Around a third of children in England are falling behind in their development by the time they start primary school, government figures show.
Pupils from poorer backgrounds were also far more likely to be below a good standard in their learning, literacy and numeracy levels.
More than 200,000 youngsters are behind when they first start school, a failing Save The Children said was "shocking" and denied children "a fair start in life".
The Department for Education figures for 2016 showed that 31% of early years children - those up to the age of five - are not achieving a good level of development in areas such as communication and language, maths and social skills.
Boys are behind girls, with 62% achieving good levels compared with 77%.
But the disparity between those from more disadvantaged backgrounds was the most glaring, with 54% of children eligible for free school meals reaching a good level of development compared with 72% of all other children.
Just 654 people started teacher training for early years-age children this year, which Save The Children said was far short of the number needed to address the 11,000 shortfall.
Kevin Watkins, the charity's chief executive, said: "It's shocking that in this day and age so many children in England, particularly the poorest, are at greater risk of falling behind by the time they reach school because of our chronic shortage of nursery teachers - a shortage that shows little signs of improving.
"Every year, hundreds of thousands of children without access to these teachers are starting reception struggling to speak full sentences, follow basic instructions, and learn subjects like maths and sciences.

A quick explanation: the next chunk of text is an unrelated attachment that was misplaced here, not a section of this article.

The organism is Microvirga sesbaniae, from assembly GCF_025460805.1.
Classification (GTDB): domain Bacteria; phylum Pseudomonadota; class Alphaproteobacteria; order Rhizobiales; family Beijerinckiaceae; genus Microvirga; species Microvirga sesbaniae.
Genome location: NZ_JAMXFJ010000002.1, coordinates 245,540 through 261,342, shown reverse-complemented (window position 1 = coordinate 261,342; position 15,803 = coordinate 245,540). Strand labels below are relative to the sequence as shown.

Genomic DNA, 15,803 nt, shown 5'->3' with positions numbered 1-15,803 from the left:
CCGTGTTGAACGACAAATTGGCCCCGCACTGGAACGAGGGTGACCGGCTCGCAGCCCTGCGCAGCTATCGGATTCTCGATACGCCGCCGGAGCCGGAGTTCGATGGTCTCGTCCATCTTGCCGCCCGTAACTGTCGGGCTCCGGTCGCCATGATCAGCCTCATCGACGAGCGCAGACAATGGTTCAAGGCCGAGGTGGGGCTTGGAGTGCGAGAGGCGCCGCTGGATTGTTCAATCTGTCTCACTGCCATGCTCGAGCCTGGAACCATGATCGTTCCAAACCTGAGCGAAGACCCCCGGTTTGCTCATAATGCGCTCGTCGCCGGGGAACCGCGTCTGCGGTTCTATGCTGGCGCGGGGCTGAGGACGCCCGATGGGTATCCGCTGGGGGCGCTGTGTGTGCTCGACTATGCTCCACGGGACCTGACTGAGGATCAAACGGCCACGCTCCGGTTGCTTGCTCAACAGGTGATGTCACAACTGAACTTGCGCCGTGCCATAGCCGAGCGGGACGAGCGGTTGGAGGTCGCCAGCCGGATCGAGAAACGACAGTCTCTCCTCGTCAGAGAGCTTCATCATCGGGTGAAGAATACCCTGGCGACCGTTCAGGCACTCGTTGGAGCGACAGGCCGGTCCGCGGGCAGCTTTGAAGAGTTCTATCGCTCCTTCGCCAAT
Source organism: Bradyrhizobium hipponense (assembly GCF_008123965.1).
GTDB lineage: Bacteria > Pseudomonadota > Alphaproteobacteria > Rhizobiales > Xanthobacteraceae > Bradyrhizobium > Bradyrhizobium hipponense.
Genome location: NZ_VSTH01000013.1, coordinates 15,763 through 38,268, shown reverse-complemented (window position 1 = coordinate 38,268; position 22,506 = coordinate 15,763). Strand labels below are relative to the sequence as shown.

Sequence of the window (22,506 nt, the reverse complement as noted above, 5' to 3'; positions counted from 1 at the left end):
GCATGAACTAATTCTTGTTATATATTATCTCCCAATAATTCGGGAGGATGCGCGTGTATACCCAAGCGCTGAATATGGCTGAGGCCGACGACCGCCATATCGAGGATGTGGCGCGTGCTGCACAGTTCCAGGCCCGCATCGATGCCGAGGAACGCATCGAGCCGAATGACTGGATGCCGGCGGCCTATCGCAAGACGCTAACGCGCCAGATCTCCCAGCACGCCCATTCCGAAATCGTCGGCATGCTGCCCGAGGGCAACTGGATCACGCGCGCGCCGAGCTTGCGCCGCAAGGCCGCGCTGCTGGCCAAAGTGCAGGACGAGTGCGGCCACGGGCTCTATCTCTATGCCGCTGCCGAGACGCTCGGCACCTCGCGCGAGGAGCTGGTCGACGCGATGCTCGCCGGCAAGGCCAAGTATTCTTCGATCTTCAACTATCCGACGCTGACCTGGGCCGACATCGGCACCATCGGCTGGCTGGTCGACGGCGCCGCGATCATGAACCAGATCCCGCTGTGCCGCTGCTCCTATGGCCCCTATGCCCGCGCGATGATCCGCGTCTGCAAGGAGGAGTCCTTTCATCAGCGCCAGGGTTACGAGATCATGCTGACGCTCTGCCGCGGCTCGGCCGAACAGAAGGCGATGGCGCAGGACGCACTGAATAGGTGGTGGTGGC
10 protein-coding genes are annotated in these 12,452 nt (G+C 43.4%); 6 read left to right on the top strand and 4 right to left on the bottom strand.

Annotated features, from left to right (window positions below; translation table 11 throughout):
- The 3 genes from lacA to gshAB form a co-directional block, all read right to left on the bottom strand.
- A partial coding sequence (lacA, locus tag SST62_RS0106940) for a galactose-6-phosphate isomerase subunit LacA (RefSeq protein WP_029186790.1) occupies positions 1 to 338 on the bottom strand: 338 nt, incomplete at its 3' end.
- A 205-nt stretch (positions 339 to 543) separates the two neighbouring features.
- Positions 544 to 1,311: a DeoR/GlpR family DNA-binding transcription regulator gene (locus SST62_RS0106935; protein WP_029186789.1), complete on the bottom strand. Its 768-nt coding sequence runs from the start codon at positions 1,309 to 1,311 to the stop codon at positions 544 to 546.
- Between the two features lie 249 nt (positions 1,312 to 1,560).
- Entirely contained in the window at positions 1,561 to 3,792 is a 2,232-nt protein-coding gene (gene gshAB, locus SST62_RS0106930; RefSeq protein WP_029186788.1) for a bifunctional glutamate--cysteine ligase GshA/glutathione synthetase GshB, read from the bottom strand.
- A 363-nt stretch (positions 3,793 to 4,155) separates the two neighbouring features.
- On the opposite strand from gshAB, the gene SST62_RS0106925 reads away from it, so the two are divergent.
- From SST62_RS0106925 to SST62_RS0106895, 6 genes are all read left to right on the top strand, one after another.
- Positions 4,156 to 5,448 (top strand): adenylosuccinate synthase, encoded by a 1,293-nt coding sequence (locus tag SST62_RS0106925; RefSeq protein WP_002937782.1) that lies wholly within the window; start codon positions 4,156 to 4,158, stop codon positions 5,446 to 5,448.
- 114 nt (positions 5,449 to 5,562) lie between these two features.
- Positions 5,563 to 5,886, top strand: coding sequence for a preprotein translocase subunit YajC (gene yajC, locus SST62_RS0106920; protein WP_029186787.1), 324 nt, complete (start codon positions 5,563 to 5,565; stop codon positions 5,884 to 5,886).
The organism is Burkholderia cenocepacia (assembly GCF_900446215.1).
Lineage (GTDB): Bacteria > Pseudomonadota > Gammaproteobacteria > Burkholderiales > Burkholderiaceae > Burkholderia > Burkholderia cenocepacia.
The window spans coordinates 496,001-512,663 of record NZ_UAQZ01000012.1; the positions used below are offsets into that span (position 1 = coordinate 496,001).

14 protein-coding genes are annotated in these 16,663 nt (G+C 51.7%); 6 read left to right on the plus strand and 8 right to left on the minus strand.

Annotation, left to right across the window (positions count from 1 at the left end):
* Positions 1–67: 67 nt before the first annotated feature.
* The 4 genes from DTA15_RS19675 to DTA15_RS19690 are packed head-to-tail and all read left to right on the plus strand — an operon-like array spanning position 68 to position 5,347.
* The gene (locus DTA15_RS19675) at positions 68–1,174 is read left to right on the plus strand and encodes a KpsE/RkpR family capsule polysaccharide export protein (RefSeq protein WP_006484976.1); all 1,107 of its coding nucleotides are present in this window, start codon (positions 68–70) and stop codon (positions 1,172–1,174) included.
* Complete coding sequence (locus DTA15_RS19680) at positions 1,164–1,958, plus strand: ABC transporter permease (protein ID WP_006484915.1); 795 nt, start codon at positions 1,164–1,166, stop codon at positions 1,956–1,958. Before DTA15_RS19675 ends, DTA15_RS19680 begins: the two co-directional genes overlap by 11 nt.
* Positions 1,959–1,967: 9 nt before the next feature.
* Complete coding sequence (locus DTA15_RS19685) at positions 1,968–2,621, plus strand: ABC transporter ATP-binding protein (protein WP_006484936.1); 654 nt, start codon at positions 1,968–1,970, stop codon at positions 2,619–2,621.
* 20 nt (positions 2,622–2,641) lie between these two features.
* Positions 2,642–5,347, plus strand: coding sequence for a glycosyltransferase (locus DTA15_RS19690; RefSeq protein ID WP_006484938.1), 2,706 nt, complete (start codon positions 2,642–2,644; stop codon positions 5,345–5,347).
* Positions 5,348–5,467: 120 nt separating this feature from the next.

"But the consequences won't end there. We know that children who start behind are more likely to stay behind throughout their lives, with huge implications for the rest of their schooling, their jobs, and even their future relationships.
"This isn't right - we are robbing children of opportunity and denying them a fair start in life. Every child - no matter what their background - deserves the chance to reach their full potential.
"If the UK government is truly serious about creating a country that works for everyone, it must give all children the support they need by investing in an early years teacher in every nursery across the country."
The Liberal Democrats accused the Government of "sneaking" the statistics out while the focus is on the Autumn Statement.
Leader Tim Farron said: "The Government have their priorities on education all wrong and are failing the least well off. While they pour £240 million into divisive grammar schools for a select few they are leaving hundreds of thousands of children behind.
"This Government should be spending cash on things like the Pupil Premium which would help every child achieve their potential."
A Department for Education spokesman said: "We are clear that high quality early education is vital in giving all children the best chance to fulfil their potential.
"These results show a continued rise in the number of children reaching the expected standards, with the gap between disadvantaged children and their peers also decreasing
"We are determined to go further to improve quality, which is why we are doing more than ever to help attract and retain the best staff and are investing a record £6 billion per year in childcare by 2020."
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